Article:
L’elisir d’amore



photos courtesy of Paul Sirochman

L’ELISIR D’AMORE by Gaetano Donizetti
Conductor: Christopher Macatsoris
Cast: Boccia/Silva, Mancasola/Moore, Bowers/Mason/Nelson, Conner/Ngqungwana, Williams
Production: P. Harrison (scenery), V. Starr (clothes), A. Doak (lighting), N. Kidd (hair/make-up)

Production Description: The piece was set during WW2 in Mussolini’s northern Italian stronghold, just before the Allied liberation. It all took place in the town municipal library with Adina as Librarian and Nemorino as the janitor. Belcore was a “black shirt”, quite violent/fascistic. Dr. Dulcamara peddled the latest scientific cures. The resolution depicted the actual liberation and arrest of Belcore, along with the romantic uniting of the lovers.

“When L’Elisir d’amore raised its frivolous head on the Academy of Vocal Arts season, one had to remember that this organization functions to train singers for the real world, which can mean making something out of very little. But such a low opinion of L’Elisir d’amore was defied, possibly smashed, from the first moments of AVA’s Saturday opening. The director was Nic Muni, a seasoned innovator who ran Cincinnati Opera for years, and he gave deeper motivation to the simple plot. In this production, when the stereotypical minx Adina appears to be spurning the bumpkin who loves her, she’s actually saving him from execution by a jealous, well-armed Blackshirt. Such touches count for a lot. The opera went from being casually formulaic to purposely lightweight.”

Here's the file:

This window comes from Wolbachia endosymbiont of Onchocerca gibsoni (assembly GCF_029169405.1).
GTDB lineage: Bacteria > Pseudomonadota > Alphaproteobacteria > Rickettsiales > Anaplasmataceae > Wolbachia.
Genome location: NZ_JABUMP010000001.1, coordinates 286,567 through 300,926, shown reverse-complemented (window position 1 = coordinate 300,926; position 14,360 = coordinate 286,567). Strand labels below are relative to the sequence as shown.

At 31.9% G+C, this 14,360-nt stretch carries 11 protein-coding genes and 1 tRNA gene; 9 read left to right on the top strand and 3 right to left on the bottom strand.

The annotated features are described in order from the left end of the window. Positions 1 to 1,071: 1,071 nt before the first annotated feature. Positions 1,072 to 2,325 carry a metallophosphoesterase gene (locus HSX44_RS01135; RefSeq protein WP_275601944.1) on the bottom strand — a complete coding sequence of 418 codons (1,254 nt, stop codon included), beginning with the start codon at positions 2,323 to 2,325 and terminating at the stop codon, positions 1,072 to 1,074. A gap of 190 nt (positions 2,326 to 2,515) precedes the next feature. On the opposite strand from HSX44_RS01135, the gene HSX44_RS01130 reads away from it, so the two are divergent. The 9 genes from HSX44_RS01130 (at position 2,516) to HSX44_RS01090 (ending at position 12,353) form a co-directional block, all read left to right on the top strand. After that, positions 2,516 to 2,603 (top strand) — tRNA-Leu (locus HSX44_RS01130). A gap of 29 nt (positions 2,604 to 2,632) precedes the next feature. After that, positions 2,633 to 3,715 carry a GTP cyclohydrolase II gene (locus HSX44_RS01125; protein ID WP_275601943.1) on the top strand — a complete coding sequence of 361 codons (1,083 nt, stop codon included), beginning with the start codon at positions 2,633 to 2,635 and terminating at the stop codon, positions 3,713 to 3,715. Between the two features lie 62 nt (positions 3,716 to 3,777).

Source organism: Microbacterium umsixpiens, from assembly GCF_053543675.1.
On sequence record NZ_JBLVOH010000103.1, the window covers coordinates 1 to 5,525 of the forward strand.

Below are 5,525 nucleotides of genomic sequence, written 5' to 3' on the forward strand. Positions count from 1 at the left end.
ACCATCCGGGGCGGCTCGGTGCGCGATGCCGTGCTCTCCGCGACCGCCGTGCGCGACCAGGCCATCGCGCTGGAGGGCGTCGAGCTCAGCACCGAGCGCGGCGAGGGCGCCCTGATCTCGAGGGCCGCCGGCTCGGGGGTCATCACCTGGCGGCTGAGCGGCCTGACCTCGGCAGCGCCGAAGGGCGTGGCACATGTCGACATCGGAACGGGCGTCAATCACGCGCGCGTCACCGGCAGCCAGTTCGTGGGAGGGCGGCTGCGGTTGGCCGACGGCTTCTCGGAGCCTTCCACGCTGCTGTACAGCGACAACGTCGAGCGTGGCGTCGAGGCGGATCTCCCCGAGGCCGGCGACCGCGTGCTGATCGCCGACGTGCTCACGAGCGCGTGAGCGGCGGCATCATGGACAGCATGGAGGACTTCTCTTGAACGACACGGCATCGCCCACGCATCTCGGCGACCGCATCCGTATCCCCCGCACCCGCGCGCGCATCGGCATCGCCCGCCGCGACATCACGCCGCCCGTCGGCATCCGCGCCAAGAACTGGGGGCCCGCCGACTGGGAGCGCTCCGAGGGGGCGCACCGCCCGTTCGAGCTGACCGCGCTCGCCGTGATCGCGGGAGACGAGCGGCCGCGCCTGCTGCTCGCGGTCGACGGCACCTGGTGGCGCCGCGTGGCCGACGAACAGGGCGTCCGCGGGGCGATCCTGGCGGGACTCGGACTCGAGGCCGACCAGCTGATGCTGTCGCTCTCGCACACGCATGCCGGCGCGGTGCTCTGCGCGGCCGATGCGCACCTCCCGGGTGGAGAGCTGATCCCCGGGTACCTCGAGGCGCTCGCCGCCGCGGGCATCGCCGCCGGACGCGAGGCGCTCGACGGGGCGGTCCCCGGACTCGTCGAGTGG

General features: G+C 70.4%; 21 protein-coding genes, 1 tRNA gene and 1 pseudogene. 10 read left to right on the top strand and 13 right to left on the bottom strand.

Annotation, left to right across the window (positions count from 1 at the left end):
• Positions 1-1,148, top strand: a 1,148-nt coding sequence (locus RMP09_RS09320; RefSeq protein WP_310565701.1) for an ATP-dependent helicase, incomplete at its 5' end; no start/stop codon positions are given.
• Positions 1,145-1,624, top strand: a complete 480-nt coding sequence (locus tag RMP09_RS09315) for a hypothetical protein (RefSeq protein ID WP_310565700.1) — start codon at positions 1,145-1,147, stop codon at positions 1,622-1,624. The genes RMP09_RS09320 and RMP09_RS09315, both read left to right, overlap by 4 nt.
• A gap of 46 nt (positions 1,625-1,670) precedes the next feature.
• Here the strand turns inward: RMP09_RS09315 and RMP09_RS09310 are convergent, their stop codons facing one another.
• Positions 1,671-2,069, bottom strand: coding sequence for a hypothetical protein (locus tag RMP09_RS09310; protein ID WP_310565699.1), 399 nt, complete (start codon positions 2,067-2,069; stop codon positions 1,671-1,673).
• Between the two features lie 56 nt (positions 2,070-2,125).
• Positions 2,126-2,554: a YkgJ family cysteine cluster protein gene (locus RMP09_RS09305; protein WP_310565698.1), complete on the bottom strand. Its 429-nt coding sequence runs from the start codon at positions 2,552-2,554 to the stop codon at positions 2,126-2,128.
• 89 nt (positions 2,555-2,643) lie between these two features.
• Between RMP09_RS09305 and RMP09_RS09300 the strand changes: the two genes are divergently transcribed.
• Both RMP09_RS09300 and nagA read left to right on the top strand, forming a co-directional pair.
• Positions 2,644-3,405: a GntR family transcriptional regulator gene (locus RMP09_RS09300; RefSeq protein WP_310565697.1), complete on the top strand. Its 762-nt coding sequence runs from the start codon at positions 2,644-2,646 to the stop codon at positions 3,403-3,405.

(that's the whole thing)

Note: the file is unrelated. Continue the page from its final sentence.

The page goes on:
David Patrick Stearns, The Philadelphia Inquirer

Donizetti’s most popular opera, L’Elisir d’Amore, is generally thought of as a light comedy. But the composer labeled it as a melodramma giocoso. It does, after all, concern encounters with soldiers, and its hero must choose between romance and joining the army. Director Nic Muni courts real danger in the current production by setting the opera in 1945, with Sergeant Belcore as a member of Mussolini’s army, which fought alongside the Nazis in northern Italy. When Nemorino accepts Belcore’s money to enlist, he’s actually risking his life, not to mention compromising his morals by agreeing to serve a Fascist dictator. The audience is constantly diverted by interaction among the townspeople and it was delightful to see chorus members jitterbugging to Donizetti’s 19th century melodies. Muni’s diversions are fun.”
Steven Cohen, Broad Street Review

“Academy of Vocal Arts’ production of L’Elisir d’amore is set in 1945 Fascist Italy. Director Nic Muni takes a risk updating Elisir to such a historically pivotal time as the end of WW2, but it works as the Donizetti farce and a grand melodramatic work it is. Both Muni and conductor Christopher Macatsoris go past the contrivances of the plot and themes of love lost, lust, betrayal are all intoxicatingly and freshly uncorked in this Elisir.”
Lewis Whitington, Concerto Net

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